No hen is safe from advances by wayward drakes intent on expressing their (usually unwanted) love. Even heroically proportioned male can’t defend their partner’s honor when distracted or approached by a band of two or more thug drakes seeking hanky panky. They usually are quickly dispatched by the marauders or join the party once the water begins to splash.
January 29th, 2014 permalink
While it appears Dumpling is still infatuated with the lovely, yet noisy, Bacall (above), he keeps his options open by reminding the always flirtatious Mrs PomPom he hasn’t made any rock-solid commitments for this spring’s nesting season (below).
Buddy, however, sends a clear message via a nip on the neck that Mrs PomPom’s virtue is cherished by the Buda Bunch. Dumpling has not obtained permission to make goo-goo eyes at her. Dumpling has come a long way since cowering in the cemetery after he was dumped in early May (when I thought he was a she because he was so slight).
January 21st, 2014 permalink
You’ve read about Mrs PomPom (left) having a rough summer, but she’s thoroughly enjoying the winter months. She’s actively flirting with most of the domestic drakes near the millpnod planning for a summer of nests. The drakes don’t pay much attention to her advances at this time of year, but in a couple of months she’ll have more attention than she wants.
Buda (below right) is still laying claim to her charms, but he allows other ducks in his Bunch to be near her. It’s a different story when Dumpling comes around. He’s usually chased away. Jiminy and Captain D. Hookt don’t attempt to get close to her since they are still considered outsiders by the two established domestic duck clans. I may not matter when breeding begins. We have several newly arrived hens available to amuse them.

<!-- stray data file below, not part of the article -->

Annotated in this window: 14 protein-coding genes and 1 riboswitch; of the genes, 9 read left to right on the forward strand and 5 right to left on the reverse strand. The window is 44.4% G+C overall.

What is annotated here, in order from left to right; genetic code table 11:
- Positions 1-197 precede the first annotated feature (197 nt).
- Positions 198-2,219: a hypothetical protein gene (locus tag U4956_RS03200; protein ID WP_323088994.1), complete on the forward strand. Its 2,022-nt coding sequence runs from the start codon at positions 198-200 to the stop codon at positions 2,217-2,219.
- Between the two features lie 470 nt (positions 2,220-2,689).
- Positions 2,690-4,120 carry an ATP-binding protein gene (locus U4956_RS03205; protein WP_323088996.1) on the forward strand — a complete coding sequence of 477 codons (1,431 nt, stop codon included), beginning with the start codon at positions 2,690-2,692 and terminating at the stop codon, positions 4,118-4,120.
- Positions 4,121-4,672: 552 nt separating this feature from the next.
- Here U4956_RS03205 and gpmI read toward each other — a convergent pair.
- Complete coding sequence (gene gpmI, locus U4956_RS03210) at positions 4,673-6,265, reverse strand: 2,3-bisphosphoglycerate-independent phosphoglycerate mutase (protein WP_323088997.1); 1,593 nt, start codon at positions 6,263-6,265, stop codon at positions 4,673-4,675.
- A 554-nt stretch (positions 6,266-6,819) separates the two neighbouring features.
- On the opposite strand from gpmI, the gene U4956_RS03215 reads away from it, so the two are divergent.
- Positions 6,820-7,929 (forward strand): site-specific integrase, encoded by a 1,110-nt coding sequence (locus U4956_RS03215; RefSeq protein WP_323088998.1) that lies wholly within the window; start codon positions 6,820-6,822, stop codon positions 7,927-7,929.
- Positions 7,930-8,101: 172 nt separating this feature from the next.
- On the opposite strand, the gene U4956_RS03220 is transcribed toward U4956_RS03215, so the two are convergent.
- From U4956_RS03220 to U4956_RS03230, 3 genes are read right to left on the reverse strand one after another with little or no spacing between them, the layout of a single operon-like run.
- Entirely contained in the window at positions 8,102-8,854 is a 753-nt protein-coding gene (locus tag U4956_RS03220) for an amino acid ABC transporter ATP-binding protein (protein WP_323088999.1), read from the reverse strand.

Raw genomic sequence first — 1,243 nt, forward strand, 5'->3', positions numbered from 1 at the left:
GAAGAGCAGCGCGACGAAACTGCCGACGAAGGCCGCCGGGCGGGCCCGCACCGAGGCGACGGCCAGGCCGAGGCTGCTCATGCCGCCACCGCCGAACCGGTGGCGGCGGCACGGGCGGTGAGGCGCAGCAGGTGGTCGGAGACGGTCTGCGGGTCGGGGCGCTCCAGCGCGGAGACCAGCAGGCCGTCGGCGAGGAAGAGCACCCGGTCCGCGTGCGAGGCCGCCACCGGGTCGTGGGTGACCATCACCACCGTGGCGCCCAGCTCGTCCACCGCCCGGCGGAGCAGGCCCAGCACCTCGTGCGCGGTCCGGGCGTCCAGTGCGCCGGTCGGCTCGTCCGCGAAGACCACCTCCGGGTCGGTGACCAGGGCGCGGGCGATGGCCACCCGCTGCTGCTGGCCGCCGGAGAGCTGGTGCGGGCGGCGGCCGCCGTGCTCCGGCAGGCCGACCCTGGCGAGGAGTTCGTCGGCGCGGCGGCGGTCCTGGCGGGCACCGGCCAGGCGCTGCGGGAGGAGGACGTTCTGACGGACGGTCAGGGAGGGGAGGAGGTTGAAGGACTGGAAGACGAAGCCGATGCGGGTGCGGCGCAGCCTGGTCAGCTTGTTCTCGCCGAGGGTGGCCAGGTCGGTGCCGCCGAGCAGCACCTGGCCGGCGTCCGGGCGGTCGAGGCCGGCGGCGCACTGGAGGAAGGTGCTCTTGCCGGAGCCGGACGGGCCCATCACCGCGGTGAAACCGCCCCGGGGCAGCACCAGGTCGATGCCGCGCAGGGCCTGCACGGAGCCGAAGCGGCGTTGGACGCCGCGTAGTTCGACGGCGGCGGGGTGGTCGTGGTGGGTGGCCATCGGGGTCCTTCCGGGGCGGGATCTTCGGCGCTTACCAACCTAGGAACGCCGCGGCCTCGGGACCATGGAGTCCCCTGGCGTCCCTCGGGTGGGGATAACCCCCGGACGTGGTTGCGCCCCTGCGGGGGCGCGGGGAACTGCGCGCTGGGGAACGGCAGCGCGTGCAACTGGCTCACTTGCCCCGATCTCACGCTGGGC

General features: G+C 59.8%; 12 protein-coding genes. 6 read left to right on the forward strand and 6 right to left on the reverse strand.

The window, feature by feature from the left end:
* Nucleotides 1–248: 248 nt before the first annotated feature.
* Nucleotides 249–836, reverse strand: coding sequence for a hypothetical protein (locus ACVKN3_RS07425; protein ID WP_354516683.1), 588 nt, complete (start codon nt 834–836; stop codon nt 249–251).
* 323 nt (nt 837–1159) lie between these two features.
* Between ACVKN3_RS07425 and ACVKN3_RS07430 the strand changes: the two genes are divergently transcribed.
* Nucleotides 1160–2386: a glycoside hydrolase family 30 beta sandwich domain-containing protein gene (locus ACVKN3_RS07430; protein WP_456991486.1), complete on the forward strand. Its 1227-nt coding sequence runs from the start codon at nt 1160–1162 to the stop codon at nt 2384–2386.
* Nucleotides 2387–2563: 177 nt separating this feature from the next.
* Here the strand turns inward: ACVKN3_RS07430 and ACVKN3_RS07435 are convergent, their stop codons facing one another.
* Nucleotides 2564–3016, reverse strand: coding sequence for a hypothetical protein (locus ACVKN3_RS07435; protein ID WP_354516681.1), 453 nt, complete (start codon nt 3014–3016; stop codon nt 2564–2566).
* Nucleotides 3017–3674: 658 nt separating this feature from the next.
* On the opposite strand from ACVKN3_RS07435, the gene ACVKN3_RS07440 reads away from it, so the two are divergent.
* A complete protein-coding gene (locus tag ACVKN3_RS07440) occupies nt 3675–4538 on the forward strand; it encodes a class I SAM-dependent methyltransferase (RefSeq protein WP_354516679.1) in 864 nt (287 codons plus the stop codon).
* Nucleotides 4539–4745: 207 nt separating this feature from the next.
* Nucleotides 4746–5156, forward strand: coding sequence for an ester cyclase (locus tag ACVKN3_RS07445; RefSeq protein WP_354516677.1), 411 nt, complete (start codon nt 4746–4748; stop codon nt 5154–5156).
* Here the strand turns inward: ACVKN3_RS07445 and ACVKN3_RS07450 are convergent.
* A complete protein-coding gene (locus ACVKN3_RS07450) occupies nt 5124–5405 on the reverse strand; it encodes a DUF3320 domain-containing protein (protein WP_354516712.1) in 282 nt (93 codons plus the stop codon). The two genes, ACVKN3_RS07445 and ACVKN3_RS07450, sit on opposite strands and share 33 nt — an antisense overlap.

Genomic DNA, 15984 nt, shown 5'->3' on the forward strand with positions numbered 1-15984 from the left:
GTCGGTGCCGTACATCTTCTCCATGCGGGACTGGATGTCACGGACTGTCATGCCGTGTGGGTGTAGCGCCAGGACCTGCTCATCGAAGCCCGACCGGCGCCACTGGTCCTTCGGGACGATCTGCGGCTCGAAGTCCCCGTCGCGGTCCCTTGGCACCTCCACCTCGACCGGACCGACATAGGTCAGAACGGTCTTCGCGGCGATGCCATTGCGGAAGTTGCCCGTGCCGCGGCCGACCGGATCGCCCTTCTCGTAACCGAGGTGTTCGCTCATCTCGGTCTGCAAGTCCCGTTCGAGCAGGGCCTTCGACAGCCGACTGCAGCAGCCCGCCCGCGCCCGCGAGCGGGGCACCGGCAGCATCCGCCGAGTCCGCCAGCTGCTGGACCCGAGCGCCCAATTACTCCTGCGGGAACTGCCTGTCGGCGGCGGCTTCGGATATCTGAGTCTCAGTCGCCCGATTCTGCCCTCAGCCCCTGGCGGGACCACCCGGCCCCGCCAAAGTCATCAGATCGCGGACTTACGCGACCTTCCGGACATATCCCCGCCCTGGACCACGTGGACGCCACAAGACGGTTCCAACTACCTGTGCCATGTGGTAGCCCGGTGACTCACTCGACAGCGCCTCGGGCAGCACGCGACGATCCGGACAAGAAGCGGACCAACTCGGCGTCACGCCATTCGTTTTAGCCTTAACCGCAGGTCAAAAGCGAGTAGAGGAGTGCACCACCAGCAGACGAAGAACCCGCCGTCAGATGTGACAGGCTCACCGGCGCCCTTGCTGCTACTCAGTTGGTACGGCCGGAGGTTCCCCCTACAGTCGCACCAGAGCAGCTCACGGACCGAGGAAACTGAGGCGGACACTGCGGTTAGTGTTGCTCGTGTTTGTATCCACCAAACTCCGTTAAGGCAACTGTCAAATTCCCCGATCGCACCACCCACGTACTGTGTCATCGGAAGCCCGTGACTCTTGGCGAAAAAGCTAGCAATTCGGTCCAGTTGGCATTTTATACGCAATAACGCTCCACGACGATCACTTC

November 30th, 2013 permalink
I thought there are five Rouen Clair ducks on the Brighton millpond plus several hybrids mixed with other species. It turns out they aren’t Clairs. They are all Rouens instead. One of the them stays at the north end, one of the six dumped dumped ducks left at the pond on September 16th.
The other four stout birds swim near Main Street. They’re easiest to identify by the company they keep: Bogie and Bacall (left) hang out with Dumpling, the smallest of the white Pekin ducks; Stella and Franny (right) are buddies with Rusty, the only Saxony duck on the pond.
Bacall is a noisy hen with an incessantly loud, grating (and amusing) quack. Her previous owner’s neighbors probably complained which lead the pair to be brought to the millpond. Bacall has a sedate white necklace that belies her boisterous personality. She’s the only Rouen with white wing tips making her easy to spot.
The other three can be identified by their behaviors. Bogie and Franny, are like guys who hide behind newspapers with their morning coffee. Other than occasional “Yes, dears,” they let their better halves do the talking. Stella isn’t as vocal as Bacall, but she reminds Franny and Rusty she’s a hen who will not be ignored through head bobs and clucking.